No quick relief seen for high gas prices
Michael Frehe filled his daughter's car Friday at the De Soto J-Mart not knowing where the numbers flying by on the pump would stop.
"I don't even know how much it holds," he said. Eventually, the tank topped off with a little more than 10 gallons. With gas at $3.10 a gallon in the wake of Hurricane Katrina's devastation to Gulf Coast oil production facilities, the bill came to more than $30.
Frehe, who works as a firefighter in eastern Johnson County, said he had made one concession to the rising gas prices.
"I bought a little car to drive back and forth to work," he said.
At an adjoining pump, Angela Smith spent more than $50 filling her car and two gasoline containers for lawn work. Higher gas prices hadn't changed her family's lifestyle, but she had made changes aimed at getting more for her gas buck.
"I work and go to school," she said. "I can't change that.
"I try to be more efficient driving -- get everything we need when I go out instead of making several trips."
The oil market started stabilizing somewhat Friday after the most recent round of price increases brought on by last week's hurricane in the Gulf Coast, said Steve Simmons, president of Town and Country Oil Petroleum Marketing Inc. While the passing of the panic response should stabilize prices, the man who provides fuel to about 50 customers in the Kansas City metropolitan said he didn't look for greatly reduced prices until there was a thorough assessment of the damage done to the Gulf oil fields, refineries and tanker off-loading facilities.
"Those refineries provide about 25 percent of U.S. needs," Simmons said. "There was already a problem with production capacity and aging refineries before the storm.
"Any kind of glitch causes problems that send tremors through the whole industry."
Once electricity was restored, it would take several months to get the refineries back online and operating at full capacity, Simmons said. And that optimistically assumed no more problems with hurricanes this year."
Simmons blamed some of the pre-existing refinery capacity shortage on government regulation. An industry -- designed to produce five or six blends -- is now required to refine "30 to 35" reformulated blends designed for certain cities. That makes production more expensive and greatly increases the likelihood of spot shortages, Simmons said.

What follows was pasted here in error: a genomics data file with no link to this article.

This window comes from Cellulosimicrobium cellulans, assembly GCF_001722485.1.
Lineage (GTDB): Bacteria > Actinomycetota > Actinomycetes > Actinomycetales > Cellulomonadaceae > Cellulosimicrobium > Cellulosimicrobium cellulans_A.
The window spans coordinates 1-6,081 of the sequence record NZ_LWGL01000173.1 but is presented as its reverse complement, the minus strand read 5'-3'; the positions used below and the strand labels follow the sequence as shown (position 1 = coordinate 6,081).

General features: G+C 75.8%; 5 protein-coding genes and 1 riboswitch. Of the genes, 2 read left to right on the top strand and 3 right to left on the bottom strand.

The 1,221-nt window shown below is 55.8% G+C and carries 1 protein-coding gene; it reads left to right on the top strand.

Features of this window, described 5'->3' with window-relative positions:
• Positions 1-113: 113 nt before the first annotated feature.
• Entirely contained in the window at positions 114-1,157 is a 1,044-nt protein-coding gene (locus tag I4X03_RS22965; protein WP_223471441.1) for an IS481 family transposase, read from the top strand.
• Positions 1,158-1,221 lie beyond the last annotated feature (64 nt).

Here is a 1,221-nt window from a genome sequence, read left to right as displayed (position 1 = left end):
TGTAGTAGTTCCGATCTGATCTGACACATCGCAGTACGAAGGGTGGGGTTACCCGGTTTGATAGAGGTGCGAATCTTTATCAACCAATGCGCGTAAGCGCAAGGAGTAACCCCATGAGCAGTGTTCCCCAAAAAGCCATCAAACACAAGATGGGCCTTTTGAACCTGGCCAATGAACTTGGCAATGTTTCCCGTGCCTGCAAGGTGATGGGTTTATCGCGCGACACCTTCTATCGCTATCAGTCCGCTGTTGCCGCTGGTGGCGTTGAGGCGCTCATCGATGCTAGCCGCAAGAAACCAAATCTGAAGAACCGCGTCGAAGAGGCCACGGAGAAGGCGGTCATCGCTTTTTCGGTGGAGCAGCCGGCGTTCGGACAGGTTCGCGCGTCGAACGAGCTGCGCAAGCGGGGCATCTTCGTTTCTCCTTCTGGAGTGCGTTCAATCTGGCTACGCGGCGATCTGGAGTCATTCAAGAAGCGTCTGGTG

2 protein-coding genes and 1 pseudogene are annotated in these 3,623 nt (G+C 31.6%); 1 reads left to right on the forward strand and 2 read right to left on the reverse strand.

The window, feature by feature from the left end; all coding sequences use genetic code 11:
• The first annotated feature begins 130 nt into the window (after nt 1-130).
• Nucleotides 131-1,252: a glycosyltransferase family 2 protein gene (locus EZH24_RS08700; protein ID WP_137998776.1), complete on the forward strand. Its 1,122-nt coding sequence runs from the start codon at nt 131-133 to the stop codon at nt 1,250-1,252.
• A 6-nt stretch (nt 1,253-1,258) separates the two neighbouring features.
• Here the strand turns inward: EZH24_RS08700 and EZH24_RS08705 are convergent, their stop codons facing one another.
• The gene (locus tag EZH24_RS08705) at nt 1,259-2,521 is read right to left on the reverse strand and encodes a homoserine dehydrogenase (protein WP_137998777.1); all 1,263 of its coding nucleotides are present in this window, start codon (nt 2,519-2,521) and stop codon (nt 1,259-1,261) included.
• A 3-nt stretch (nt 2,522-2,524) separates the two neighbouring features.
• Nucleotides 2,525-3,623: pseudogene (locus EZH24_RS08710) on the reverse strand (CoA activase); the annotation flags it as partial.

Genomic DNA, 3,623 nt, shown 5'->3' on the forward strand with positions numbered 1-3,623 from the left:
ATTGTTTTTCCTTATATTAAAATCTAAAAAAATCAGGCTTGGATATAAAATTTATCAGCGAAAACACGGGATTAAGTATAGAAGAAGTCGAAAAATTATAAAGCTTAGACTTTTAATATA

It was a shortage of another petroleum product that concerns De Soto city engineer Mike Brungardt as he consider road projects scheduled for De Soto this fall.
LRM of Lawrence, which was the winning bidder for the reconfiguring of the east-Y, overlay of Commerce Drive, improvements to Waverly Road and Rik-Mar, has asphalt prices locked in for those projects but could face shortages in supplies.
"I anticipate it will be a short-term problem," Brungardt said. "Things should calm down once the knee-jerk reaction calms down."
Asphalt work is scheduled soon at Mize Middle School, which is to open at 83rd Street and Mize Road in August 2007. Bids have been approved for the construction of that school and a new elementary school in Shawnee but there is concern about the supply of building materials with at least a temporary loss of New Orleans' port facilities and increased demand with the recovery.
Contractors with the district experienced shortages of plywood in the wake of the much-less destructive Hurricane Andrew and steel in the face of Chinese demand, district facilities director Denis Johnson said.
Just how Katrina will affect supplies of asphalt and other building materials will be addressed at a meeting with contractors this week, Johnson said.
"We're trying to be pro-active," he said. "We might order materials even through we don't need to until next year. It's all speculative at this time."
The De Soto USD 232 Board of Education decided last spring not to increase bus ridership fees, meaning the district is absorbing two subsequent rounds of fuel price increases.
That isn't all, said Jack Deyoe, district operations director. Natural gas prices were following crude oil prices even though supply was high. Futures prices for natural gas reached $11.78 per 1,000 cubic feet last week, exceeding record highs established during the cold snap of December 2000.
Natural gas amounts to a sixth of the district's energy bill and electricity accounts for the rest, Deyoe said. Westar Energy is requesting a 9 to 10 percent rate increase from the Kansas Corporation Commission, which would probably be approved and become effective in January, he said.
"If we hadn't gotten the extra money from the state, we would have been up a creek," Deyoe said.